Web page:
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The US House Committee on Science, Space, and Technology doesn’t believe climate change is a problem

Ice falls from the fact of the Perito Moreno glacier in Argentina.
Reuters/Marcos Brindicci
No problem.
Katherine Ellen Foley
By Katherine Ellen Foley

Health and science reporter

This article is more than 2 years old.

The overwhelming science linking climate change to human activity was enough to convince world leaders to ratify the Paris Agreement earlier this year. Although the US is a party to this agreement, president-elect Donald Trump has threatened to pull out of it. And it’s going to be difficult to convince him otherwise when he’s surrounded by like-minded climate deniers. Even the US House Committee on Science, Space, and Technology doesn’t think climate change is a real threat.

Dec. 1, the congressional committee, chaired by republican representative Lamar Smith from Texas, tweeted out a link by Breitbart, a favorite news site of the Trump-supporting alt-right, calling the mainstream media “climate alarmists.”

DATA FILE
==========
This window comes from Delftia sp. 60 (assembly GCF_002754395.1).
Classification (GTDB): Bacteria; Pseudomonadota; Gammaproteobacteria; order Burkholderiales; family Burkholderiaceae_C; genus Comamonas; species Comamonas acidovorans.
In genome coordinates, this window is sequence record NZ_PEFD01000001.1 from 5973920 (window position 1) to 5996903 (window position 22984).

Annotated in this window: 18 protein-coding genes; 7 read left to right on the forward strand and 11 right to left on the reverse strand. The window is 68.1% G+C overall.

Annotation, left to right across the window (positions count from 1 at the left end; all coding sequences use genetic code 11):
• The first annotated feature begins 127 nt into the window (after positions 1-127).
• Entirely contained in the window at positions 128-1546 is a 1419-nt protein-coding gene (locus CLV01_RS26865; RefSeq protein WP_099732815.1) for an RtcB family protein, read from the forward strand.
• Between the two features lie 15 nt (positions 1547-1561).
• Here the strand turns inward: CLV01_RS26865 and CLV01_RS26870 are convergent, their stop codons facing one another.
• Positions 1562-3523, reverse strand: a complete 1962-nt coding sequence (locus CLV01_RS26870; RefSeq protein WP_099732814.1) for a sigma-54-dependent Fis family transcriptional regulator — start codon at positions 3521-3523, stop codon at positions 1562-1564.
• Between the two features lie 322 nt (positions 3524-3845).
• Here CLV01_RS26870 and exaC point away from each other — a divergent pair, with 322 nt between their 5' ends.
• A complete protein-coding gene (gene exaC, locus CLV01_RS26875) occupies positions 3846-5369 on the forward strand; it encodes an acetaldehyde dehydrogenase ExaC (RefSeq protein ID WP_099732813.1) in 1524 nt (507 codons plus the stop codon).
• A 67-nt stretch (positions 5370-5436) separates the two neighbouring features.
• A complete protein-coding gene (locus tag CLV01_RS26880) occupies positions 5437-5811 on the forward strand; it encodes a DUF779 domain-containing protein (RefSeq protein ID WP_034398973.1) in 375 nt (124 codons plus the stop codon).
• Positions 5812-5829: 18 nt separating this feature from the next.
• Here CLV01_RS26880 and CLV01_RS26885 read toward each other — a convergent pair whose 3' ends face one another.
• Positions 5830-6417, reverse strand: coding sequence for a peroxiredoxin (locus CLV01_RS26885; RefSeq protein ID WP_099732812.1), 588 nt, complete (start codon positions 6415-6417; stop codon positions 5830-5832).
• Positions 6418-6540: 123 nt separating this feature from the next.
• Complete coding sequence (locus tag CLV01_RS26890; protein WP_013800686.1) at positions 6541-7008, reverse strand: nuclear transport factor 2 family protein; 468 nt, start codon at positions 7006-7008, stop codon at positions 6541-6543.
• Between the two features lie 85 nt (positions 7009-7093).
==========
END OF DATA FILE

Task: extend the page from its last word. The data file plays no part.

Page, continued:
The Breitbart story in question does not cite any data, but rather quotes at length from a Daily Mail article that examines how the El Niño-to-La Niña weather pattern shift may account for recent rising Pacific ocean waters temperatures and, subsequently, global temperatures—as opposed to human activity. Breitbart also refers to journalism reporting on the science of human-induced climate change as “propaganda.” Steve Bannon, now Trump’s chief strategist, formerly led Breitbart.

The congressional Committee on Science, Space, and Technology has authority over all energy research in the US. This includes climate and environmental research undertaken by NASA, the National Oceanic and Atmospheric Administration, the Environmental Protection Agency, and the Department of Energy. The committee is made up of 22 Republicans and 17 Democrats, and its official position is that climate change should not be priority for the US.

Its Twitter account also has a history of berating groups and individuals studying climate change, including other government agencies.

Smith himself has authored several statements this year refuting the severity of climate change. In September, he referred to the Paris Agreement as “all pain, no gain.” In April, he criticized president Barack Obama’s climate change agenda, saying that “the scientific justification used for his regulations are flimsy.”

Under Trump, the US federal government’s climate-change denying wing may gain strength as more climate deniers, like Myron Ebell, are given prominent roles in Washington.

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